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Prosecutor will not charge officers who shot man 19 times

Three police officers who shot a black man 19 times were cleared of charges April 26 because the man had a gun when he was killed, a prosecutor said.

Solicitor Chip Finney said photos from a body camera video shows a gun in Waltki Williams’ hand and a muzzle flash from the weapon as Williams and Sumter Police officer Jeffery Hansen wrestled on the ground. Hansen is white.

That flash, combined with DNA taken from the gun that matched Williams, led Finney to rule the Dec. 10 shooting was justified.

“Officer Hansen put his gun back on his holster and ran down Mr. Williams and chased him and tackled him. He was not trying to kill him. He was not trying to hurt him. Mr. Williams changed with environment by having a weapon and firing that weapon,” Finney said.

Of the officers who shot Williams, Kaela Fleming was white, Dustin Hilliard was white and Darian Quiroz was Hispanic.

Finney showed footage from several different body and dashboard cameras. They started at the mall, where Williams’ 16-year-old girlfriend had called 911 and said Williams was going to shoot her. They showed a chase a few minutes before Williams crashed the stolen SUV he was driving. He then is seen breaking his window and jumping out.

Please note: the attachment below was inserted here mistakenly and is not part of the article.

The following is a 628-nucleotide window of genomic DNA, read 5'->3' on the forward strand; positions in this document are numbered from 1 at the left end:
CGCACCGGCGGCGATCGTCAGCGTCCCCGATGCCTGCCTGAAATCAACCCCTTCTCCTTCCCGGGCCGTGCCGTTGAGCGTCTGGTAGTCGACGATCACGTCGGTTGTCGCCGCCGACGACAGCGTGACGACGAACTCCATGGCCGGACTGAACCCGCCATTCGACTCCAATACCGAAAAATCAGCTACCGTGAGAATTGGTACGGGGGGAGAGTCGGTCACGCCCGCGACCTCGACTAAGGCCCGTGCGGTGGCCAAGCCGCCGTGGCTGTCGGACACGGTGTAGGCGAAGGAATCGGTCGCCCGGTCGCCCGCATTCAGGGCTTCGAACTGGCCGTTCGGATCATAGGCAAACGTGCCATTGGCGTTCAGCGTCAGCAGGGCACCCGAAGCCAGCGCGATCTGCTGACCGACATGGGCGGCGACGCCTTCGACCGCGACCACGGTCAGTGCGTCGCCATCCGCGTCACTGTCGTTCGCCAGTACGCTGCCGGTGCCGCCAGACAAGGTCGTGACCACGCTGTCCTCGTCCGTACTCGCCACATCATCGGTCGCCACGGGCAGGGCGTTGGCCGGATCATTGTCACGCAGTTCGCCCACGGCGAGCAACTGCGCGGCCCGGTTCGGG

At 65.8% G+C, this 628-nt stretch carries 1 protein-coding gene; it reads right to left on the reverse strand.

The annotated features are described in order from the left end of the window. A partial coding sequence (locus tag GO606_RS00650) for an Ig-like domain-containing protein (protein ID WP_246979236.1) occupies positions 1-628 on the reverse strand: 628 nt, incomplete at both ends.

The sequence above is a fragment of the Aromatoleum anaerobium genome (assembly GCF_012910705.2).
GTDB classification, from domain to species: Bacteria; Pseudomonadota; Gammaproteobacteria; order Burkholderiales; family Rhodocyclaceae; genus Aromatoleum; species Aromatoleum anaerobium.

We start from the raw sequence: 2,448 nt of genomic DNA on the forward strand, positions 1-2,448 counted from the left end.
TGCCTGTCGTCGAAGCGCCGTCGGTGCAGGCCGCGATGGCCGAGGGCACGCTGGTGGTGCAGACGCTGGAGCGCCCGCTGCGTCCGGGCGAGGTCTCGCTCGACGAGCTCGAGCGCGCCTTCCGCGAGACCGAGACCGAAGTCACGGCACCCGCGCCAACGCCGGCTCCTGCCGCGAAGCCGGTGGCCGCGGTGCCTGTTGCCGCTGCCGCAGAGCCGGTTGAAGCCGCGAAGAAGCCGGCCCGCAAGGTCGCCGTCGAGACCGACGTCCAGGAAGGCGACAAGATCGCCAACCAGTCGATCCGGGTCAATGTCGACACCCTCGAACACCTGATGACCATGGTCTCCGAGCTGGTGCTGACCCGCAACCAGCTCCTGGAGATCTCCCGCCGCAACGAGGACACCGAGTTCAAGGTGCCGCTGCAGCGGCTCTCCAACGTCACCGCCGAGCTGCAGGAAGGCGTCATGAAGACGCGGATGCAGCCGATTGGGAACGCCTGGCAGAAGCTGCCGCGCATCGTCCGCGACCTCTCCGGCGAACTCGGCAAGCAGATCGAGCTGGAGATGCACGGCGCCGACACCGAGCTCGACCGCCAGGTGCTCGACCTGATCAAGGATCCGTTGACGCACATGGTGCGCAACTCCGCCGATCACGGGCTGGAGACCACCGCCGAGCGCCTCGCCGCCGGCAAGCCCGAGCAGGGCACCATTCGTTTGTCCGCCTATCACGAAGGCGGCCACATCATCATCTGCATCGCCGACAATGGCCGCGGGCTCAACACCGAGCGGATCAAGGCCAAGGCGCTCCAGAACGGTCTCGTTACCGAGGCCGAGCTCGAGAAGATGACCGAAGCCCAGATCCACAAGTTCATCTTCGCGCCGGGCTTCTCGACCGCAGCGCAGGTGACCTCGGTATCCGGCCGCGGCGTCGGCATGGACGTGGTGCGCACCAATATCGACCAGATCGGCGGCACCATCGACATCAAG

The next 15 seconds are chaotic. But Finney said statements from the officers matched the footage and the physical evidence, which included the gun with Williams’ DNA that had a fired shell that stuck in the ejection port.

The officers shot at Williams 24 times. Nineteen shots hit him, including 17 in the back, according to an autopsy report.

In a lawsuit, Williams’ family said he was unarmed. Before Wednesday, investigators had not released any information that Williams had a gun. The family plans to continue its excessive force and wrongful death lawsuit, attorney Carter Elliott said.

“It’s still hard to understand how we went from a chase to him being shot 17 times in the back in 15 seconds,” Elliott said.

Sumter Police and the State Law Enforcement Division released almost no information about the shooting before the April 26 news conference. State police have been reluctant to release police shooting videos in South Carolina until cases are closed, even though First Amendment lawyers said there is no exemption to their release under the state’s open records law.

“You can’t see these videos until you file a lawsuit,” said Elliott, who has handled a number of police brutality cases in South Carolina. “It would be better if they just made them available.”

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